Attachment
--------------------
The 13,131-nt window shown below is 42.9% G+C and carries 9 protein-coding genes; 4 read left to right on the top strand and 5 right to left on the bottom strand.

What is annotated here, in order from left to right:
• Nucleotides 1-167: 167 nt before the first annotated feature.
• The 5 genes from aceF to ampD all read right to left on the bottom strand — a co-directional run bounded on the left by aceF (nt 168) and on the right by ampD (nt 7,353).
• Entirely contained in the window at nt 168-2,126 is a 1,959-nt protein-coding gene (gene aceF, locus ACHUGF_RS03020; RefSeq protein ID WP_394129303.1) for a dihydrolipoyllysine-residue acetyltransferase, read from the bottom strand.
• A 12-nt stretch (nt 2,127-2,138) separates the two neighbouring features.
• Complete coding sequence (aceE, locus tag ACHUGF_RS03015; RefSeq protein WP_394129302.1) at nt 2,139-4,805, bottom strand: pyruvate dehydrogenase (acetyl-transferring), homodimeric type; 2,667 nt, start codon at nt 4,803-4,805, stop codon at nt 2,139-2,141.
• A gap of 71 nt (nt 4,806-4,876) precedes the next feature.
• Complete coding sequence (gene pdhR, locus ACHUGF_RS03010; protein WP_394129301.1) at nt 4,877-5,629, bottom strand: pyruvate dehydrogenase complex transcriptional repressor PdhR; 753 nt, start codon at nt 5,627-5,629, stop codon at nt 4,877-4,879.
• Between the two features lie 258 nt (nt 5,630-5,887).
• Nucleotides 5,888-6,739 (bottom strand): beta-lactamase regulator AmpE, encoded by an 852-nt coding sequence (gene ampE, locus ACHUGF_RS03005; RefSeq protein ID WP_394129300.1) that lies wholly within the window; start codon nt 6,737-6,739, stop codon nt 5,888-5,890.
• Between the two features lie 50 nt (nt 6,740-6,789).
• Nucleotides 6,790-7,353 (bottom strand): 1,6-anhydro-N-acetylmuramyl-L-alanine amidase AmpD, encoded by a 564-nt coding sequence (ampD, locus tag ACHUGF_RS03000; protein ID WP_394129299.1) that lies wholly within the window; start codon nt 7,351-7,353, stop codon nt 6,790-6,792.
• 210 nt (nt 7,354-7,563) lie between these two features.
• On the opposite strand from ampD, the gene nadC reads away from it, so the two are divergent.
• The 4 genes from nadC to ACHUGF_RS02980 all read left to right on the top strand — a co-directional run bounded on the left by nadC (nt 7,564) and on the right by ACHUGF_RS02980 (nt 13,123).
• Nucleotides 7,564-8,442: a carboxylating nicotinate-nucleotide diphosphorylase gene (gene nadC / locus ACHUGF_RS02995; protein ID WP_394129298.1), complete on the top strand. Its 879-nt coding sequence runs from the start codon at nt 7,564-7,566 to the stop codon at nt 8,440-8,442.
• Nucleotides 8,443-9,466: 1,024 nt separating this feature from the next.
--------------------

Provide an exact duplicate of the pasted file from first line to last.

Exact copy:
The 13,131-nt window shown below is 42.9% G+C and carries 9 protein-coding genes; 4 read left to right on the top strand and 5 right to left on the bottom strand.

What is annotated here, in order from left to right:
• Nucleotides 1-167: 167 nt before the first annotated feature.
• The 5 genes from aceF to ampD all read right to left on the bottom strand — a co-directional run bounded on the left by aceF (nt 168) and on the right by ampD (nt 7,353).
• Entirely contained in the window at nt 168-2,126 is a 1,959-nt protein-coding gene (gene aceF, locus ACHUGF_RS03020; RefSeq protein ID WP_394129303.1) for a dihydrolipoyllysine-residue acetyltransferase, read from the bottom strand.
• A 12-nt stretch (nt 2,127-2,138) separates the two neighbouring features.
• Complete coding sequence (aceE, locus tag ACHUGF_RS03015; RefSeq protein WP_394129302.1) at nt 2,139-4,805, bottom strand: pyruvate dehydrogenase (acetyl-transferring), homodimeric type; 2,667 nt, start codon at nt 4,803-4,805, stop codon at nt 2,139-2,141.
• A gap of 71 nt (nt 4,806-4,876) precedes the next feature.
• Complete coding sequence (gene pdhR, locus ACHUGF_RS03010; protein WP_394129301.1) at nt 4,877-5,629, bottom strand: pyruvate dehydrogenase complex transcriptional repressor PdhR; 753 nt, start codon at nt 5,627-5,629, stop codon at nt 4,877-4,879.
• Between the two features lie 258 nt (nt 5,630-5,887).
• Nucleotides 5,888-6,739 (bottom strand): beta-lactamase regulator AmpE, encoded by an 852-nt coding sequence (gene ampE, locus ACHUGF_RS03005; RefSeq protein ID WP_394129300.1) that lies wholly within the window; start codon nt 6,737-6,739, stop codon nt 5,888-5,890.
• Between the two features lie 50 nt (nt 6,740-6,789).
• Nucleotides 6,790-7,353 (bottom strand): 1,6-anhydro-N-acetylmuramyl-L-alanine amidase AmpD, encoded by a 564-nt coding sequence (ampD, locus tag ACHUGF_RS03000; protein ID WP_394129299.1) that lies wholly within the window; start codon nt 7,351-7,353, stop codon nt 6,790-6,792.
• 210 nt (nt 7,354-7,563) lie between these two features.
• On the opposite strand from ampD, the gene nadC reads away from it, so the two are divergent.
• The 4 genes from nadC to ACHUGF_RS02980 all read left to right on the top strand — a co-directional run bounded on the left by nadC (nt 7,564) and on the right by ACHUGF_RS02980 (nt 13,123).
• Nucleotides 7,564-8,442: a carboxylating nicotinate-nucleotide diphosphorylase gene (gene nadC / locus ACHUGF_RS02995; protein ID WP_394129298.1), complete on the top strand. Its 879-nt coding sequence runs from the start codon at nt 7,564-7,566 to the stop codon at nt 8,440-8,442.
• Nucleotides 8,443-9,466: 1,024 nt separating this feature from the next.